Analog v. Digital Recording: Trying to get a 'Real' Sound

I was in the music fraternity in undergrad. Less a fraternity than a loose association of music dorks, the fraternity put me in touch with a great deal of music majors, myself being an English lit major. All of my friends in the music fraternity loved jazz. They played trumpets, trombones, and tubas. They were in the jazz club, they took jazz classes, and they formed jazz bands. I made music, too, but what it seemed that my art was never taken as seriously. Every time I made a new song, I shared it with my jazz friends, and they always recieved it with a nearly imperceptible touch of irony, as if everyone was let in on a secret abotu my own music that I didn't understand.

Now I understand it. I played keyboards and guitars treated with dozens of digital effects. I recorded my music into a Macbook Air. They played real instruments. They owned reel-to-reel tape machines. Their music was analogical, mine digital. Their music was physical, mine symbolic. 

Peters writes: "Digital media, such as these, point and refer to real world objects outside of themselves,
and this transducing from the symbolic to the real limits both the computing and the
indexing power of digital media" (8).

To the music majors, my music only "pointed and refered" to what they had in their hands: trumpts, tubas, and trombones. My music was merely "symbolic" or their real, analogical musical world. Which is to say my music was all 1's and 0's, there's was all tape and spit valve.

But as Peters goes on to write: "We can now see how the digital and the analog are non-oppositional modes of indexing the world. Take the classic analog medium, the phonograph (an early record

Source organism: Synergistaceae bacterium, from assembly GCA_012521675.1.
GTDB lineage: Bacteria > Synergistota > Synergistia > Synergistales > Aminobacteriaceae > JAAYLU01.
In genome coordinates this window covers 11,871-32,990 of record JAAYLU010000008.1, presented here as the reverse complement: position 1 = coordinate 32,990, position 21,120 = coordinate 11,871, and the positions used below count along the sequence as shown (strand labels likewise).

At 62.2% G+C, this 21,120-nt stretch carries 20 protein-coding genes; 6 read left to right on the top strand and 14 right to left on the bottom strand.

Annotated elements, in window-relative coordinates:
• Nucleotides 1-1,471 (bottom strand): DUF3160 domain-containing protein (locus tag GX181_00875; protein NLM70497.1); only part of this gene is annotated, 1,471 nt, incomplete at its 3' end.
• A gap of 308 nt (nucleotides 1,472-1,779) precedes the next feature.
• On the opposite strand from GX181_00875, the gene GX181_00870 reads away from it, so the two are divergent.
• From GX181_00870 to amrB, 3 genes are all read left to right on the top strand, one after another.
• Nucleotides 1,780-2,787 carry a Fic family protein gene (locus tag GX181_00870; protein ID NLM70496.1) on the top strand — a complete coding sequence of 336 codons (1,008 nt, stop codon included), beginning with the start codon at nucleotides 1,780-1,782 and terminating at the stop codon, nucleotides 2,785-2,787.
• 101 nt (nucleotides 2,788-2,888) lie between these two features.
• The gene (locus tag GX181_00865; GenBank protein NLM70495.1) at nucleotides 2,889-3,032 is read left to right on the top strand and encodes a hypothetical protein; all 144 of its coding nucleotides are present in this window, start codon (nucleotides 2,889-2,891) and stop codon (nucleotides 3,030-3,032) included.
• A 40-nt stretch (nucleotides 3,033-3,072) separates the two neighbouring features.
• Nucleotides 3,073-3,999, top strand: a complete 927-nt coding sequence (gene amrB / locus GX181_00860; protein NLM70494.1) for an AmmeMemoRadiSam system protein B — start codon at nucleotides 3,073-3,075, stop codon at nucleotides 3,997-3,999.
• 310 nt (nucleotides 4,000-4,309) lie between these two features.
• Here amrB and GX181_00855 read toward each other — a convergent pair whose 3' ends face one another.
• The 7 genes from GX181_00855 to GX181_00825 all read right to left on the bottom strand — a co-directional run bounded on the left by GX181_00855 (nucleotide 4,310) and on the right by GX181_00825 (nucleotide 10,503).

player named for how it transduces a real world event of sound, phono, into symbolic
writing, -graphy, and then reads the writing into reproducing the sound)" (12).

The music majors failed to realize that evey digital action is part analog, as even analog technoligy has "symbolic writing." Only the language changes. Just as spit flies out of their gold instruments, as John Lennon once said "I got blisters on my fingers," regardless of what signal recieves the musical information I give it.



Did you ever get to perform your music for anyone? Do you think people would (or should)  enjoy your music less since it was born digital (ugh, I hope not)? I think Peters is exactly right: they should be non-oppositional. Their "real" instruments are not superior to your digital instruments or vice versa. The point should be to enjoy the actual music, shouldn't it? The Beatles are as legitimate as Bach, even though their musical styles are worlds apart from each other. 


It reminds me of the argument that audiobooks aren't real books, or even e-readers...there are people out there who honestly believe it's not reading if you're not holding the physical printed book in your hands. That kind of exclusivity hurts far more than it helps...anything or anyone. For a country that values symbolism so much, we still get it wrong far too often.